PARIS (Reuters) - French jobless claims rose in September by the highest margin since the depths of the financial crisis in early 2009, hitting a new record and dealing a blow to President Francois Hollande’s pledge to quickly reverse rising unemployment.
However, the Labour Ministry attributed the rise largely to the inclusion of some unemployed people omitted from the August figures due to a technical glitch.
Hollande has staked his economic credentials on securing a drop in unemployment by the end of the year. Most economists consider this unlikely, but the government is confident it can use state-subsidised jobs schemes to reverse the rising trend.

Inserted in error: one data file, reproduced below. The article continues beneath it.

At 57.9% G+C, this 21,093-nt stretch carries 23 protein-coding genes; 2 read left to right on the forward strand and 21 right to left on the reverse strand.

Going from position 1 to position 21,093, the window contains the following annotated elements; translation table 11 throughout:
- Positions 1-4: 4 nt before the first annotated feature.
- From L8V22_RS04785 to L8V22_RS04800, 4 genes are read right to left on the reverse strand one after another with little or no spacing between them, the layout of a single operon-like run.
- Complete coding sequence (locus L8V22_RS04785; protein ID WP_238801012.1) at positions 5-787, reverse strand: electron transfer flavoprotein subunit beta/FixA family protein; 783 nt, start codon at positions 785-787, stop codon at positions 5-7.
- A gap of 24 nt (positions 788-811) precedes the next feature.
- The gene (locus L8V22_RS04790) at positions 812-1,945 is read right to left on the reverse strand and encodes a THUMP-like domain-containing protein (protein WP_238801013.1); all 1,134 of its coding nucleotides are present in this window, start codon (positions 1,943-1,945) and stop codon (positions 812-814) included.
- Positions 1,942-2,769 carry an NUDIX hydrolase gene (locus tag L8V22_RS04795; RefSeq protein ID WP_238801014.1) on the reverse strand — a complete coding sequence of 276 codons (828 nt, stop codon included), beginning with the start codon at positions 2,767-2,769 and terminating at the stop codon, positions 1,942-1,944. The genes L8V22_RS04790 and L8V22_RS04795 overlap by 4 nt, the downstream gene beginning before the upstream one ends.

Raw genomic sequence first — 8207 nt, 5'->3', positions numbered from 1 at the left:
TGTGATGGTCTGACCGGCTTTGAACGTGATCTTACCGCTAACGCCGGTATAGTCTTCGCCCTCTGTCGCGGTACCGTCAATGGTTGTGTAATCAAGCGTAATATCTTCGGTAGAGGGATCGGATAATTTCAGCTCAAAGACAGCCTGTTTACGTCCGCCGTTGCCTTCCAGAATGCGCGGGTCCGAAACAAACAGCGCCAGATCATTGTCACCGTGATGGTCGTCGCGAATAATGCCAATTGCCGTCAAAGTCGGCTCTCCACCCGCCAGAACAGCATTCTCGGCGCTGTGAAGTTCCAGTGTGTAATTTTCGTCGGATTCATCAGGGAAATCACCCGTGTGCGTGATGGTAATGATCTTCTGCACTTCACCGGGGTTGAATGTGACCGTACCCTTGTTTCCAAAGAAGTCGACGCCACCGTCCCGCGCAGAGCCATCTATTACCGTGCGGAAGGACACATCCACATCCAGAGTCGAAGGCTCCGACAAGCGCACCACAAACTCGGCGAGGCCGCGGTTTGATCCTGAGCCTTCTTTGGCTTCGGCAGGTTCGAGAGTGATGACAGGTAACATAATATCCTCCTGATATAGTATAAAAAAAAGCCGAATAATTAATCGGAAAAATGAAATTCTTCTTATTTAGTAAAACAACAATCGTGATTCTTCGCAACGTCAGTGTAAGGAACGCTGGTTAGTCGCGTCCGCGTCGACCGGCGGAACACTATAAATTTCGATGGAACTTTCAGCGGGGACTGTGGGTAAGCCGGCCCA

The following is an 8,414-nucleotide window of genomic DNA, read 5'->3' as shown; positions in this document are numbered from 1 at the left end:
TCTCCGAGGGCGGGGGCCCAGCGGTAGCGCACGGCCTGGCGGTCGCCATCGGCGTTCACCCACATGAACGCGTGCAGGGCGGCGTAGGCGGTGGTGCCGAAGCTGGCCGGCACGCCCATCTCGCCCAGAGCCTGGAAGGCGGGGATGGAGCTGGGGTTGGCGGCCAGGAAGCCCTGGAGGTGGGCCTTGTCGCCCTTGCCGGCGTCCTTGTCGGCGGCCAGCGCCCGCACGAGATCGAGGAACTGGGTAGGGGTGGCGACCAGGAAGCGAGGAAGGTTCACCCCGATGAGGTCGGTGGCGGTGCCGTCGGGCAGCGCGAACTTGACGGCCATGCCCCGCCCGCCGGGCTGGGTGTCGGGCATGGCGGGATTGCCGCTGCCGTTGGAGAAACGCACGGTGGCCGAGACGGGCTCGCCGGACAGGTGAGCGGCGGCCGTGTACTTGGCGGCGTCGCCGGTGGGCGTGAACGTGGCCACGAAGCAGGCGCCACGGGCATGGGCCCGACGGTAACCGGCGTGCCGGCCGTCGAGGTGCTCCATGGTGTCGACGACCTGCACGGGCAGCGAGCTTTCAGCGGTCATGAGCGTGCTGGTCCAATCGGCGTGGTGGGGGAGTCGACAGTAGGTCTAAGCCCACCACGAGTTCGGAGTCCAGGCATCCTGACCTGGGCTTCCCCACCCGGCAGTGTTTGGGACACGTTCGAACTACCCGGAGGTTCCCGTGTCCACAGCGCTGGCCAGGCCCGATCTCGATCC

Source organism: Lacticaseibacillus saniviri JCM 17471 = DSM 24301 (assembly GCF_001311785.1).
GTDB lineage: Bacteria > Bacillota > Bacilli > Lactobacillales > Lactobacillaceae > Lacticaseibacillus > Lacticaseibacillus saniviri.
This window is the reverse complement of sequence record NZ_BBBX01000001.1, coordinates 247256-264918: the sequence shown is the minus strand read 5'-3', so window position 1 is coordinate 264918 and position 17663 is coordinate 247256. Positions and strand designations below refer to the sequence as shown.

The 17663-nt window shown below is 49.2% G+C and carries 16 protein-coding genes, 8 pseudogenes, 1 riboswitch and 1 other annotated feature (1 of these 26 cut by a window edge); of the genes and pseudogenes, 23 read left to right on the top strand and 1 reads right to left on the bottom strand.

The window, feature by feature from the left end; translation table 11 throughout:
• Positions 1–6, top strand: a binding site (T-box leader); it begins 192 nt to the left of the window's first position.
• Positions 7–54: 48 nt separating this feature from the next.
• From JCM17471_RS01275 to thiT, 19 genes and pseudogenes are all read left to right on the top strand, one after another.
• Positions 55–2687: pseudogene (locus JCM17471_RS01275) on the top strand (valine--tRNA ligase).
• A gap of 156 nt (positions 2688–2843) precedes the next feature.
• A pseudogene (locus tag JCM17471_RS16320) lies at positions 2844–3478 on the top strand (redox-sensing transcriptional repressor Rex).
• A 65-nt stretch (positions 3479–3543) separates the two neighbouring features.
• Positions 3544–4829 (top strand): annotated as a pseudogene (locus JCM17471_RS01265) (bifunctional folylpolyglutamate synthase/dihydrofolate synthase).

The number of people registered out of work in September rose by 60,000 to a new record of 3,295,700, representing a monthly increase of 1.9 percent and an annual rise of 8.1 percent, the ministry said.
The increase, the biggest since April 2009, wiped out a 50,000 decrease seen in August, which had represented the first fall in jobless claims in more than two years and the biggest in over six years.
Reporting by Leigh Thomas, editing by Gareth Jones